Jesse Tinsley photo

Visitors could see photos of John Huetter, the builder of historic Huetter Mansion Thursday, Sept. 16, 2010 on the Gonzaga campus. The mansion, now owned by the university, has had many uses over the 100-plus years since it’s construction by John Huetter, a builder who built many large buildings, including Gonzaga’s administration building. The building will be the home of Gonzaga’s Alumni Association, but the university invited the many Huetter descendents to be present at Thursday’s open house. Huetter died in 1918 when he fell from a building.

Jesse Tinsley photo

Visitors look at photos from the era of John Huetter, the builder of historic Huetter Mansion Thursday, Sept. 16, 2010 on the Gonzaga campus. The mansion, now owned by the university, has had many uses over the 100-plus years since it’s construction by John Huetter, a builder who built many large buildings, including Gonzaga’s administration building. The building will be the home of Gonzaga’s Alumni Association, but the university invited the many Huetter descendents to be present at Thursday’s open house. Huetter died in 1918 when he fell from a building.

Jesse Tinsley photo

In the attic-like third floor space, there is now a conference room in the historic Huetter Mansion Thursday, Sept. 16, 2010 on the Gonzaga campus. The mansion, now owned by the university, has had many uses over the 100-plus years since it’s construction by John Huetter, a builder who built many large buildings, including Gonzaga’s administration building. The building will be the home of Gonzaga’s Alumni Association, but the university invited the many Huetter descendents to be present at Thursday’s open house. Huetter died in 1918 when he fell from a building.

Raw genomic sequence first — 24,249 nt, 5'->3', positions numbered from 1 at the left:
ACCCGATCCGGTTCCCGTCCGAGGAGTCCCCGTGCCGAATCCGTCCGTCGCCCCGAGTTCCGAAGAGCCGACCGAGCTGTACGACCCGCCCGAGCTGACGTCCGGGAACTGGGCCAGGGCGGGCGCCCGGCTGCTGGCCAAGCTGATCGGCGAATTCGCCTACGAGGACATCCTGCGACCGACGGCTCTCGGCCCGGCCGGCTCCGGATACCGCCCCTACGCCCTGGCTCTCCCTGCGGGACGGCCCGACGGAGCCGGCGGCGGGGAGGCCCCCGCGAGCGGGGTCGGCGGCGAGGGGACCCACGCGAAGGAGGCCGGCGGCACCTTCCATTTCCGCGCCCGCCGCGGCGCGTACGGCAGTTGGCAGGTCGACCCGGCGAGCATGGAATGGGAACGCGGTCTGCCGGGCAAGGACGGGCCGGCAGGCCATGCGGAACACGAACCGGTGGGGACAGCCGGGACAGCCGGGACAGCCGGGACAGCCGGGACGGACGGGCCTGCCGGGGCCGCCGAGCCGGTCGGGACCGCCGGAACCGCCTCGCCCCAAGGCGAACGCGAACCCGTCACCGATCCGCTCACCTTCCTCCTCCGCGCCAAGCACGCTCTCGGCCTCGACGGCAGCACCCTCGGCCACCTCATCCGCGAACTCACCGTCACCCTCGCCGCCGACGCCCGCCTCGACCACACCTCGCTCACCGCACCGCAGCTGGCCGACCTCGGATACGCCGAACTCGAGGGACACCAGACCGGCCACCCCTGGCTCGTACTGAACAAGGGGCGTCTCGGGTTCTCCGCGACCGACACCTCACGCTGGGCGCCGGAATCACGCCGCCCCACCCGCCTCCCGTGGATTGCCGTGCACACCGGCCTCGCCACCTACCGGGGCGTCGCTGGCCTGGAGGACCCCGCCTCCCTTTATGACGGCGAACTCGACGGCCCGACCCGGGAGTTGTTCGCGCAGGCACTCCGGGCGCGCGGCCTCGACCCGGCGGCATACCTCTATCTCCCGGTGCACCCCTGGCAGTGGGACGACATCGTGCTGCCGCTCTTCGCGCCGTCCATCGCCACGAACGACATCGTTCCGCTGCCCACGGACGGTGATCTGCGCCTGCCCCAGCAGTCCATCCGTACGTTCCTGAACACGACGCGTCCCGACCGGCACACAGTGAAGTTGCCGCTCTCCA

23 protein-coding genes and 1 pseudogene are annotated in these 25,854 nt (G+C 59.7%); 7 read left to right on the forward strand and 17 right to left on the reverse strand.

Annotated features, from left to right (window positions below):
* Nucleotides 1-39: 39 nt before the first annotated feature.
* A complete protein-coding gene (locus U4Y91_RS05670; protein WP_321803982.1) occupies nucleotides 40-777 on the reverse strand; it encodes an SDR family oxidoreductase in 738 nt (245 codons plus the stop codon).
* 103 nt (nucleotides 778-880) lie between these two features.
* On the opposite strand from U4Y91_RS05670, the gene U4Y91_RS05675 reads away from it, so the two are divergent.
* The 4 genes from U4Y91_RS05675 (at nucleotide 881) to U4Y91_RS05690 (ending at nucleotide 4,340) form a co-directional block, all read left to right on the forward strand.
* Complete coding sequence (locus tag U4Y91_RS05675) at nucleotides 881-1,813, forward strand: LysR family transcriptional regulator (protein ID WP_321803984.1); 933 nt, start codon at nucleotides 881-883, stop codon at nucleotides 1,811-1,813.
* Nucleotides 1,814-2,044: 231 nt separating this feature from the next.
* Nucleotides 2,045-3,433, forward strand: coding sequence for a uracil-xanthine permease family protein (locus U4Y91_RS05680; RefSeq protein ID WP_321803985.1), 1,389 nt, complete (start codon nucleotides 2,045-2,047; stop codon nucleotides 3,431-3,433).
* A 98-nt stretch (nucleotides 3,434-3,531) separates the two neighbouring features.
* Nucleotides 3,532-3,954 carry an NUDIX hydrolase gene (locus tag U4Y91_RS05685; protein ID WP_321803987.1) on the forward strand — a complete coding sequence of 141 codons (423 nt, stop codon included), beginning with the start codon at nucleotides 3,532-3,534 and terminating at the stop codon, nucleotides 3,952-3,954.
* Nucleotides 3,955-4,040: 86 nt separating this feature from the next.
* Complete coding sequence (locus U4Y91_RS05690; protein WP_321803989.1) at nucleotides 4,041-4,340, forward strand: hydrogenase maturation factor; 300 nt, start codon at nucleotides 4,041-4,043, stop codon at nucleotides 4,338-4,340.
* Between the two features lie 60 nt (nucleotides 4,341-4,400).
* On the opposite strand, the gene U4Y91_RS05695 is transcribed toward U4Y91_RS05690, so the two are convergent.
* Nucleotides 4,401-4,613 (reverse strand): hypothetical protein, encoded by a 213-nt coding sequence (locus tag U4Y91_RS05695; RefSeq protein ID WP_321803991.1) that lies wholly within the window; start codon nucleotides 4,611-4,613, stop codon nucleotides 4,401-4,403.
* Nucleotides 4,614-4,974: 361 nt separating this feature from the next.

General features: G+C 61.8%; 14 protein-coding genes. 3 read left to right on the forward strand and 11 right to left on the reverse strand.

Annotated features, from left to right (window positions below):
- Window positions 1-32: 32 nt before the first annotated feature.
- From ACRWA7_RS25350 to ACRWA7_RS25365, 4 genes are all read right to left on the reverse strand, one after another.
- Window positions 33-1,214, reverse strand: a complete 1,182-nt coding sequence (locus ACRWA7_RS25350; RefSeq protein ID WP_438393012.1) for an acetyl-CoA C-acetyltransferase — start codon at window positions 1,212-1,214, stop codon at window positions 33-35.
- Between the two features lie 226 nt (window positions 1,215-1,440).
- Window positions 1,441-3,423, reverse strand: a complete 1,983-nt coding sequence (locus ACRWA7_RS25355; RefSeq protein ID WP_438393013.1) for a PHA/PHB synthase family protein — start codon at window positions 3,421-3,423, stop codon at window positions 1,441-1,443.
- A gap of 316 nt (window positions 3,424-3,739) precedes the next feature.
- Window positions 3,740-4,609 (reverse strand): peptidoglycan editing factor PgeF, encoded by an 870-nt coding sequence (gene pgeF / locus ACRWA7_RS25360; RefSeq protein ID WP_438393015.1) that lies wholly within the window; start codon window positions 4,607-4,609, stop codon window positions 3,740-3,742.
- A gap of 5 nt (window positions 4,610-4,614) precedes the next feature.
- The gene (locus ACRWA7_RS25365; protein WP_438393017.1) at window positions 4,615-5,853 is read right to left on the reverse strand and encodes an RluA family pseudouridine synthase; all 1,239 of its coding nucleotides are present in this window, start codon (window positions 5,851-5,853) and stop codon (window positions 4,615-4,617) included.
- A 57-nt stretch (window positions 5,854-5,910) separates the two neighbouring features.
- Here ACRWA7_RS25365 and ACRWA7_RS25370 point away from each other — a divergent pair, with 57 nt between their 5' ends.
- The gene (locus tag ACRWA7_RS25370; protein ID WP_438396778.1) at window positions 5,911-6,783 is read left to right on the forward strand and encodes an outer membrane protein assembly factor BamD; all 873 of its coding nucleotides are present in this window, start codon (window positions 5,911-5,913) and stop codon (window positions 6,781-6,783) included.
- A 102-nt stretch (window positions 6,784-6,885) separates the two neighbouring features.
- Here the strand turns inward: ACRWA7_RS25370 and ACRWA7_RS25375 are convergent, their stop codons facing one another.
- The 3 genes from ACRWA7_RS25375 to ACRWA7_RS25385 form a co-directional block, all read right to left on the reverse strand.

Jesse Tinsley photo

Bob Finn, left, of the GU Alumni Association, talks with Huetter family members and other visitors at the opening of the historic Huetter Mansion Thursday, Sept. 16, 2010 on the Gonzaga campus. The mansion, now owned by the university, has had many uses over the 100-plus years since it’s construction by John Huetter, a builder who built many large buildings, including Gonzaga’s administration building. The building will be the home of Gonzaga’s Alumni Association, but the university invited the many Huetter descendents to be present at Thursday’s open house. Huetter died in 1918 when he fell from a building.

Jesse Tinsley photo

The 19th century Huetter Mansion on the Gonzaga University campus now serves as the home of the alumni assocation. An open house held Thursday, Sept. 16, 2010 and it was attended by many descendents of John Huetter.

Jesse Tinsley photo

A couple dozen descendents of John Huetter, the Spokane construction pioneer, stand on the porch of the recently moved and refurbished Huetter mansion Thursday, Sept. 16, 2010 at Gonzaga University. The Huetter descendents were invited to the open house to see the home’s new location and look.